GATINEAU, QC, Dec. 6, 2012 /CNW/ - The Transportation Safety Board of
Canada (TSB) released its investigation report (A11Q0036) today
concerning the March 2011 helicopter forced landing in Forestville,
On 1 March 2011, the Robinson R44 Raven II helicopter (C-FNZO) was
accompanied by two other Robinson R44 II helicopters for a trip from
Port-Menier, Quebec, to Quebec City, with two people on board and two
refuelling stopovers planned. On their way back from the trip, all
three helicopters stopped in Forestville to refuel. The refueller was
asked to refuel the helicopters and none of the pilots noticed that the
incorrect Jet A-1 fuel was used instead of the required AVGAS 100LL.
During take-off, the fuel gauges were showing less than full. After a
few radio exchanges among the three helicopters, and at approximately
1000 feet above ground level, the pilots concluded that the wrong fuel
had been used. C-FNZO lost engine power and the pilot made a forced
landing in a residential neighbourhood in Forestville. Both people on
board had minor injuries and were taken to hospital. The helicopter was
substantially damaged. The other two helicopters landed near C-FNZO and
sustained no damage.
A number of successful defences have been introduced in aviation safety
to address the risks associated with refuelling errors. However, as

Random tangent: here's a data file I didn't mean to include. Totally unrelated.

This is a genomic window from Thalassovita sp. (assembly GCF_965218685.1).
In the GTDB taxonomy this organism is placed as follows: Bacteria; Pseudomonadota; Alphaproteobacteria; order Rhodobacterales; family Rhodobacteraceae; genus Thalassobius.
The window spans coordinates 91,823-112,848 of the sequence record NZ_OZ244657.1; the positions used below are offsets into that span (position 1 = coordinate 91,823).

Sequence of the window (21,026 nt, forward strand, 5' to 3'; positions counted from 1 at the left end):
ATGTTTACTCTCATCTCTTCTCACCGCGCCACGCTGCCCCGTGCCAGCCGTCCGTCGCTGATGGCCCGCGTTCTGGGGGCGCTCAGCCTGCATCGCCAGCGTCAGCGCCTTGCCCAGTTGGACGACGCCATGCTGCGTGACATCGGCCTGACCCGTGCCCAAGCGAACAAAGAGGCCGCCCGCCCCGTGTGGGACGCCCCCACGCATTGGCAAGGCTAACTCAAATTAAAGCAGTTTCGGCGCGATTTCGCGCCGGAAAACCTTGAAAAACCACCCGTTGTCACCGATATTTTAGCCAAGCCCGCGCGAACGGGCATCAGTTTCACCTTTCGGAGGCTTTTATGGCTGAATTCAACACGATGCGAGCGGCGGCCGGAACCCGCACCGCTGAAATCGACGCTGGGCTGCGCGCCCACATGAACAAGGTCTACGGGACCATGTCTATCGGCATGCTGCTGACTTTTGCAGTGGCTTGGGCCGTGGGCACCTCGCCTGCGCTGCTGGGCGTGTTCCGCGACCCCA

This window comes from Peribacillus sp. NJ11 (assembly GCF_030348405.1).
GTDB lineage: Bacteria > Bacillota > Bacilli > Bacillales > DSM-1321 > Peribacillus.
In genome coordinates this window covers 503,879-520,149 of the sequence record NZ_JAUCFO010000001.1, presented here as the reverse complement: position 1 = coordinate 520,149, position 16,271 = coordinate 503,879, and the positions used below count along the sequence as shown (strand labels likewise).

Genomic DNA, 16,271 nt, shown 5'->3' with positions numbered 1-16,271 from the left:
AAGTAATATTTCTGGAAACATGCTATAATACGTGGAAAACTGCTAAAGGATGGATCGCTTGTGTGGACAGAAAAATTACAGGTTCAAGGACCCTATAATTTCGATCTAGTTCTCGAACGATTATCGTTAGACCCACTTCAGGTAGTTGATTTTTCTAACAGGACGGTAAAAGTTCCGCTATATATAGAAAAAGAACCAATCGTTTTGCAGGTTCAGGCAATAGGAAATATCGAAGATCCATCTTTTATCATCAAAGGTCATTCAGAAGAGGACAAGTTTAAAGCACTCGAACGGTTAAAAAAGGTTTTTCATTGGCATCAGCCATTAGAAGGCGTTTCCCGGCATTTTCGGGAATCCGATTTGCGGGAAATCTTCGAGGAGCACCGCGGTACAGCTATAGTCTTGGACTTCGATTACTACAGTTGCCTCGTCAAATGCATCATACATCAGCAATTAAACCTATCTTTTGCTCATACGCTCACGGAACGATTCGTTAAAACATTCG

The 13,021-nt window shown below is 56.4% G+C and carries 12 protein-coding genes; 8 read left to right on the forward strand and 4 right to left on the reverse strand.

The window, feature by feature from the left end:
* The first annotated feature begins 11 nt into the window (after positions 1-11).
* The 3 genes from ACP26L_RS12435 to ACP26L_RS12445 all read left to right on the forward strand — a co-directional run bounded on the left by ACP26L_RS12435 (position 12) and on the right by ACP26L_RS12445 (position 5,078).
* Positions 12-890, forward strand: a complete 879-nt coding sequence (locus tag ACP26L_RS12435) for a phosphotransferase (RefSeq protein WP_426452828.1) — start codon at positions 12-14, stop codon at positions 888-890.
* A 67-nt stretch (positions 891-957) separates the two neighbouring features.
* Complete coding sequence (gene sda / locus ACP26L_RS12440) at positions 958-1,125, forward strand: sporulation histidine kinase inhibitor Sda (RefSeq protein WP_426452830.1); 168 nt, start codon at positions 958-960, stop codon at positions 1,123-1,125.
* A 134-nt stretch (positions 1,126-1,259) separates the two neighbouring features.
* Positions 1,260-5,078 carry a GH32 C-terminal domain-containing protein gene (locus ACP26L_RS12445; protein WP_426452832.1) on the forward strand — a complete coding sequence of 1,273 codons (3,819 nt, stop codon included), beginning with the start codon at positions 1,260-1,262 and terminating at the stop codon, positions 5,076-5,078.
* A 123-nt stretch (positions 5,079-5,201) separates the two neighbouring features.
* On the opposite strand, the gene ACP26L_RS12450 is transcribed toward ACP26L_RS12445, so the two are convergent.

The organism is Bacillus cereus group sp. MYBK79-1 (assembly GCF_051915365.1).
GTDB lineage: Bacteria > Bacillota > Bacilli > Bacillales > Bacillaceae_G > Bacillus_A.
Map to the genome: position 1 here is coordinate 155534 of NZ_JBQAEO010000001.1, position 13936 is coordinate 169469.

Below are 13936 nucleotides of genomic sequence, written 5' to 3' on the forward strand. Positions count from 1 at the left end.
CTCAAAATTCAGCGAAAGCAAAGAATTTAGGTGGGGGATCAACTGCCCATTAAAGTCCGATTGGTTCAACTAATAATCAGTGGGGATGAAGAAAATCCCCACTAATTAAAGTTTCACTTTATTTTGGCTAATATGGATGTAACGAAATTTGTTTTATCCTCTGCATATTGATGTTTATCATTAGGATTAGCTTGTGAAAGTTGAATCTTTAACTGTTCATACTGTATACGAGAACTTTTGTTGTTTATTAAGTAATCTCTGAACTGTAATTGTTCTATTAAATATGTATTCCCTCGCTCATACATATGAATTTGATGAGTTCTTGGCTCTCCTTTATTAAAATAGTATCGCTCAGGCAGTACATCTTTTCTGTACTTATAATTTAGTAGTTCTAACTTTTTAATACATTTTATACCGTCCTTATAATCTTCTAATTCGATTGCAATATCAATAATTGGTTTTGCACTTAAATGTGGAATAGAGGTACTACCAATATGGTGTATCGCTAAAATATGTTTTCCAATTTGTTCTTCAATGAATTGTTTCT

with all mitigated risks, when these measures are not followed, the
risk of error increases considerably. When the aircraft landed in
Forestville, the refueller had already started to pull out the Jet A-1
fuel hose to refuel the three helicopters. Relying on prior experience,
the refueller was prepared to refuel the helicopters with Jet A-1 fuel.
His training had not mentioned that some helicopters use AVGAS.
Transport Canada does not set any standards for refueller training or
qualifications. In this case, the refueller would have greatly
benefitted from a more detailed training program. Also, having aircraft
refuelling reference material available would have provided additional
defences necessary to reduce the risk to aviation safety.
On 20 May 2011, a safety advisory was sent to Transport Canada
containing information about the accident and informed the regulator of
the safety deficiencies. The advisory urged the Department to take
appropriate corrective action. On 28 September 2011, in response to the
TSB safety advisory, Transport Canada published an article reminding pilots to ensure the use of the proper fuel when refuelling
The TSB is an independent agency that investigates marine, pipeline,
railway and aviation transportation occurrences. Its sole aim is the
advancement of transportation safety. It is not the function of the
Board to assign fault or determine civil or criminal liability.
SOURCE: Transportation Safety Board of Canada
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